Drug Addiction Threatens a Generation of Liberian Women


DRUG ABUSE among young people in Liberia’s 15 counties is sadly becoming an all-too-common problem. In Bong County, central Liberia, young people, including girls, are prime victims of drug abuse. Some addicts say they are determined to eventually get clean. But with substance abuse on the rise, that’s far easier said than done.

THE DANGERS of misuse and abuse of all kinds of drugs and mood-altering substances have become worrisome to stakeholders, including Jewel Howard-Taylor, first female vice president of Liberia.

DURING A VISIT to her native Bong County last year, Howard-Taylor slammed women who have fallen prey to drugs, saying the vulnerability of girls is not just to have them on drugs but to have them on drugs for the purpose of exploiting their sexuality.

SHE ALSO harped on marital negligence as cause of the menace. This, she said, has a more pronounced effect on the women.

“You find a husband who is not able to cater for his responsibility. You expect your husband to shelter you, clothe you – no friends, no job, stress, yet no care from their husbands. It’s more of circumstantial,” she said.

MORE YOUNG men and women are taking drugs, and the prevalence has become an epidemic that is destroying Liberian youths.

OFTENTIMES, young men and women are seen with bottles of soft drinks, but laced with all kinds of intoxicating content. They move about with the soft drink bottles and sip slowly for hours while unsuspecting members of the public would easily believe that it is mere harmless soft drink. 

THE AMOUNT of Liberian women on drugs exemplifies the serious drug addiction problem facing the country in many and the changing complexion of the war against drug use and addiction in the country.

AN INVESTIGATION by FrontPageAfrica shows that a great percentage of young women across the country, including students of tertiary institutions, working-class ladies, married women and a vast majority of unemployed girls, are hooked on drugs.

HOWEVER, they have rewritten the drug as the new high lies not in prohibited narcotic substances such as heroin, cocaine and tramadol, but in simple codeine, commonly found in cough syrups.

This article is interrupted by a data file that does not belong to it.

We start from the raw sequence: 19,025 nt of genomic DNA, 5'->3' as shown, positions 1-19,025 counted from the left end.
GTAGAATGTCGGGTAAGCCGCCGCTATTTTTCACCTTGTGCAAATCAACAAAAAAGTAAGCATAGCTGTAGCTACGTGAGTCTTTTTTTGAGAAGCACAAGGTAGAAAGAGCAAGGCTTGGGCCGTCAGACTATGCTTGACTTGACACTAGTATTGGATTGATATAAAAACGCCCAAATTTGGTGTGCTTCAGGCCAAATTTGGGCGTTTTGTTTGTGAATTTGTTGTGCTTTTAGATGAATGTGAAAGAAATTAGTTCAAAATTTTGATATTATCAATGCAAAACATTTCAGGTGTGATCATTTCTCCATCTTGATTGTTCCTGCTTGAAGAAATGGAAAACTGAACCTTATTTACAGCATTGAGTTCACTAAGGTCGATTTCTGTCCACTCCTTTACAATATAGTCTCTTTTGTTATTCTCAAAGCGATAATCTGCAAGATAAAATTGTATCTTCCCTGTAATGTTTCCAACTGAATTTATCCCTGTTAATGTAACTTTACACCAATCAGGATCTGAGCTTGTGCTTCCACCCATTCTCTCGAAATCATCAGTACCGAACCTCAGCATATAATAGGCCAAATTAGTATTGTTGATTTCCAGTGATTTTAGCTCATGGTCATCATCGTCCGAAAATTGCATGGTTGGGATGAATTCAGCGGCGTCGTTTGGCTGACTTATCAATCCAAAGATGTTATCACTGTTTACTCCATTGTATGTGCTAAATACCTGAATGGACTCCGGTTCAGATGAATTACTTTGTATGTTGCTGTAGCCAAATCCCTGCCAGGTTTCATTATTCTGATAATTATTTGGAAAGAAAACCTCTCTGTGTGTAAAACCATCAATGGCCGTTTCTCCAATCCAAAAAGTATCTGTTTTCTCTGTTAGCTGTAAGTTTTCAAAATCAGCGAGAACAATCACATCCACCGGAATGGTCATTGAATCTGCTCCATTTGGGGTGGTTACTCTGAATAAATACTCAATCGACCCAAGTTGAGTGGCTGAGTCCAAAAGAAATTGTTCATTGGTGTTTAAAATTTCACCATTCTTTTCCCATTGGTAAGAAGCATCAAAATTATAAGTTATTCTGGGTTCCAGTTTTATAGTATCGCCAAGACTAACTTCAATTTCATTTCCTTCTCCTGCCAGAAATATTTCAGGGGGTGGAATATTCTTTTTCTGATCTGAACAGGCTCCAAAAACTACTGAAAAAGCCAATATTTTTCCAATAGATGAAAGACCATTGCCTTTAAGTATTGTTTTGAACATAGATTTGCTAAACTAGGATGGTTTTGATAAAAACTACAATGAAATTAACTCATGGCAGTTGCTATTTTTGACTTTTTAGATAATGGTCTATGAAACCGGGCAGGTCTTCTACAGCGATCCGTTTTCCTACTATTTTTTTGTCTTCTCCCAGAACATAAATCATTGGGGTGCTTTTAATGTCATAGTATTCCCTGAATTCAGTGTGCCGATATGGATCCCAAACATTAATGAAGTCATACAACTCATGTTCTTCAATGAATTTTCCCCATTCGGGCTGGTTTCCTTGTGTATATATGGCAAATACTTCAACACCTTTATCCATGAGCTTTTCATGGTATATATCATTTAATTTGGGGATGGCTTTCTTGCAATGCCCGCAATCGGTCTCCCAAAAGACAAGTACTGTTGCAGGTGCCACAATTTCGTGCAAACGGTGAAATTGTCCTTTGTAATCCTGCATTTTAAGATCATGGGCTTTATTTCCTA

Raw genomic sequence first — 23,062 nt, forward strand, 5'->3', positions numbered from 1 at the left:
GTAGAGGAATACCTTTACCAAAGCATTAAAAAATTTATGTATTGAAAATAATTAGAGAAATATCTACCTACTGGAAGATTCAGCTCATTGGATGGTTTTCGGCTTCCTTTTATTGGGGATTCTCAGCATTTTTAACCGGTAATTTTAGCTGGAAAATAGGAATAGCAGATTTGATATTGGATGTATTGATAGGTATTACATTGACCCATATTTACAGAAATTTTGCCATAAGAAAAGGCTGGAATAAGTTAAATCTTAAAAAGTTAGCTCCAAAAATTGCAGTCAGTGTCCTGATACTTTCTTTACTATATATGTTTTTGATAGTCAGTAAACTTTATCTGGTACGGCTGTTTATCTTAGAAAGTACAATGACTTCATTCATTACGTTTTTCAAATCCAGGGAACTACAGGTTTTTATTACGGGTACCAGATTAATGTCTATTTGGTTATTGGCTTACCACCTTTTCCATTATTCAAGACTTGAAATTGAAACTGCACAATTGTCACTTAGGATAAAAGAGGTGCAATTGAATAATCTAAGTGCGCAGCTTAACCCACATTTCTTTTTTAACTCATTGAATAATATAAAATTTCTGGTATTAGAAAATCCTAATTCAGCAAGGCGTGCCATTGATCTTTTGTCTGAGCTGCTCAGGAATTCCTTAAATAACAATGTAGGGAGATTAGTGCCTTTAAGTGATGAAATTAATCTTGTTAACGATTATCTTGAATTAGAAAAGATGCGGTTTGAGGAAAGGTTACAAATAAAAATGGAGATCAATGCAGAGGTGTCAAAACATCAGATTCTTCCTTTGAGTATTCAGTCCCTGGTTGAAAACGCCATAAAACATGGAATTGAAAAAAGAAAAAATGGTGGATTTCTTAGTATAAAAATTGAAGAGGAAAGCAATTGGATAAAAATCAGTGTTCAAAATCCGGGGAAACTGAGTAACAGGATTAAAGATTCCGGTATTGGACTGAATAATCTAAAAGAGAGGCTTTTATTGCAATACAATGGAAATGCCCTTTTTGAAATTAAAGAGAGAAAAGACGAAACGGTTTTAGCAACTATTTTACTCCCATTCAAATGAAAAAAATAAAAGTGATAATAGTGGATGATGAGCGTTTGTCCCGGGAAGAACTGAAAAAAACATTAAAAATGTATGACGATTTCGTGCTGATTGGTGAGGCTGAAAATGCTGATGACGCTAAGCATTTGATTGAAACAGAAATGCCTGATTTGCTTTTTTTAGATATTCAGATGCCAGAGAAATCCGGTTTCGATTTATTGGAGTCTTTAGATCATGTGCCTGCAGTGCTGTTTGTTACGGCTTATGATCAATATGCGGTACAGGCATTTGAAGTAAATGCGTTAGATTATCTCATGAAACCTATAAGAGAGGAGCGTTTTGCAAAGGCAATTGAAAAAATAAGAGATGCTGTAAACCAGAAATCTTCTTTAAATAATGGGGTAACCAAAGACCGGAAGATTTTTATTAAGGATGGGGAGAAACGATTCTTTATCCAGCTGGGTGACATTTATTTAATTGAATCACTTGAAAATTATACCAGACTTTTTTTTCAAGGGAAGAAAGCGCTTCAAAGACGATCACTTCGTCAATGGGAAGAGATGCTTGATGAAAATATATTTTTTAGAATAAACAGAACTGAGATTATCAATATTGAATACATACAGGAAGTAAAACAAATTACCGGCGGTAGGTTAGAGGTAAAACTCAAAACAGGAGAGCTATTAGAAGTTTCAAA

THE RISING DRUG use among young girls and women may be the fallout of increasing drug use among young men. However, the women, finding hard drugs like cocaine too strong and disruptive, have taken to “safer” “softer” drug such as codeine, which although is banned but is commonly found in cough syrup.

AT THE START of our investigation, it was thought that the problem was typical of Monrovia, but investigations showed that the drug problem could be even worse among women in Bong and other counties.

WHILE DRUG ABUSE, especially tramadol, has been a long-time problem among male youth in Monrovia, codeine cough syrup is the emerging cancer ravaging women and girls in other parts of the country.

SINCE MANY of the girls and women, including housewives, are neither career nor businesswomen, the habit is sustained by a legion of “boyfriends” who buy for them.

THE INCIDENCE of drug abuse among young girls in Liberia is frightening especially codeine cough syrups and over-the-counter drugs such as tramadol, and others.

WHILE THE ISSUE of drug abuse among young girls and women in Liberia is steadily gaining more attention, it is still underreported largely due to cultural constraints and societal discrimination against women and the dearth of national drug use surveys and other factual documentation regarding this issue in the country.

THE PROPENSITY for adolescent and young females to be exposed to and be affected by drugs demands the formulation of gender-sensitive drug policies and programs aimed at preventing and treating drug abuse among young girls and women.

USE OF DRUGS is by no means something that should be encouraged but again youths of all ages have always been drawn to drugs. 

THE PREVALENCE is always a cause for concern.